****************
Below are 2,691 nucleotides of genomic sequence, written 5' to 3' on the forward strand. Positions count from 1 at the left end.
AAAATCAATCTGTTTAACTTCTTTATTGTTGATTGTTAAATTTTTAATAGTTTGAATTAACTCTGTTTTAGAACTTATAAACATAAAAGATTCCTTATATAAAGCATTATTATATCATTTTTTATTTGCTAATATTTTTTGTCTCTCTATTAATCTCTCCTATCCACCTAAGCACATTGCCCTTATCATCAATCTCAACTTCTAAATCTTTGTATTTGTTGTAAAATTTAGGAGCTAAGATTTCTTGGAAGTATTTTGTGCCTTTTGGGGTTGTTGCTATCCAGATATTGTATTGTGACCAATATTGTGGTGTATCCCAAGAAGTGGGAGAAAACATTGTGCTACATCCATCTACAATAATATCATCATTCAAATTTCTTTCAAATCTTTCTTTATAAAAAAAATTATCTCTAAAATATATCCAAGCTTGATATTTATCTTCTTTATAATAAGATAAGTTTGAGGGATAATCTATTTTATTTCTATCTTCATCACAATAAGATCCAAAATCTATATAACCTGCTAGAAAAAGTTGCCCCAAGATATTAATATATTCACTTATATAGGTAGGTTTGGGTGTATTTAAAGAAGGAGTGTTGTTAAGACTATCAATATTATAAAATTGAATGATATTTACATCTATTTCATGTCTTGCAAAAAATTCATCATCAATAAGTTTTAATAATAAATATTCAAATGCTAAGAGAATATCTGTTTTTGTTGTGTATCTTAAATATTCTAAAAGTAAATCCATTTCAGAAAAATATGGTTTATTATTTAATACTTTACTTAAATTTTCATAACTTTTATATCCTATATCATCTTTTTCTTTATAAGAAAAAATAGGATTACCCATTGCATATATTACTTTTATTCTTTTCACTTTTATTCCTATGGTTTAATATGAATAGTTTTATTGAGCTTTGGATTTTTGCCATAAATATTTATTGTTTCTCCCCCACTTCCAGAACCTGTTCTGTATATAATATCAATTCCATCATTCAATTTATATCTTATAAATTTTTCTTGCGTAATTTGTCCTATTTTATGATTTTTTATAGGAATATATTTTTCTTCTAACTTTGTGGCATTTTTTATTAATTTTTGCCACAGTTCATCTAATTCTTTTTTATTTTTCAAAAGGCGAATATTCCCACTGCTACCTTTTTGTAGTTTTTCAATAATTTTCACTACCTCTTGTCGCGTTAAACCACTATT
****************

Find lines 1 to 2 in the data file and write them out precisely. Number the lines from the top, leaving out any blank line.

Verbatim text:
Below are 2,691 nucleotides of genomic sequence, written 5' to 3' on the forward strand. Positions count from 1 at the left end.
AAAATCAATCTGTTTAACTTCTTTATTGTTGATTGTTAAATTTTTAATAGTTTGAATTAACTCTGTTTTAGAACTTATAAACATAAAAGATTCCTTATATAAAGCATTATTATATCATTTTTTATTTGCTAATATTTTTTGTCTCTCTATTAATCTCTCCTATCCACCTAAGCACATTGCCCTTATCATCAATCTCAACTTCTAAATCTTTGTATTTGTTGTAAAATTTAGGAGCTAAGATTTCTTGGAAGTATTTTGTGCCTTTTGGGGTTGTTGCTATCCAGATATTGTATTGTGACCAATATTGTGGTGTATCCCAAGAAGTGGGAGAAAACATTGTGCTACATCCATCTACAATAATATCATCATTCAAATTTCTTTCAAATCTTTCTTTATAAAAAAAATTATCTCTAAAATATATCCAAGCTTGATATTTATCTTCTTTATAATAAGATAAGTTTGAGGGATAATCTATTTTATTTCTATCTTCATCACAATAAGATCCAAAATCTATATAACCTGCTAGAAAAAGTTGCCCCAAGATATTAATATATTCACTTATATAGGTAGGTTTGGGTGTATTTAAAGAAGGAGTGTTGTTAAGACTATCAATATTATAAAATTGAATGATATTTACATCTATTTCATGTCTTGCAAAAAATTCATCATCAATAAGTTTTAATAATAAATATTCAAATGCTAAGAGAATATCTGTTTTTGTTGTGTATCTTAAATATTCTAAAAGTAAATCCATTTCAGAAAAATATGGTTTATTATTTAATACTTTACTTAAATTTTCATAACTTTTATATCCTATATCATCTTTTTCTTTATAAGAAAAAATAGGATTACCCATTGCATATATTACTTTTATTCTTTTCACTTTTATTCCTATGGTTTAATATGAATAGTTTTATTGAGCTTTGGATTTTTGCCATAAATATTTATTGTTTCTCCCCCACTTCCAGAACCTGTTCTGTATATAATATCAATTCCATCATTCAATTTATATCTTATAAATTTTTCTTGCGTAATTTGTCCTATTTTATGATTTTTTATAGGAATATATTTTTCTTCTAACTTTGTGGCATTTTTTATTAATTTTTGCCACAGTTCATCTAATTCTTTTTTATTTTTCAAAAGGCGAATATTCCCACTGCTACCTTTTTGTAGTTTTTCAATAATTTTCACTACCTCTTGTCGCGTTAAACCACTATT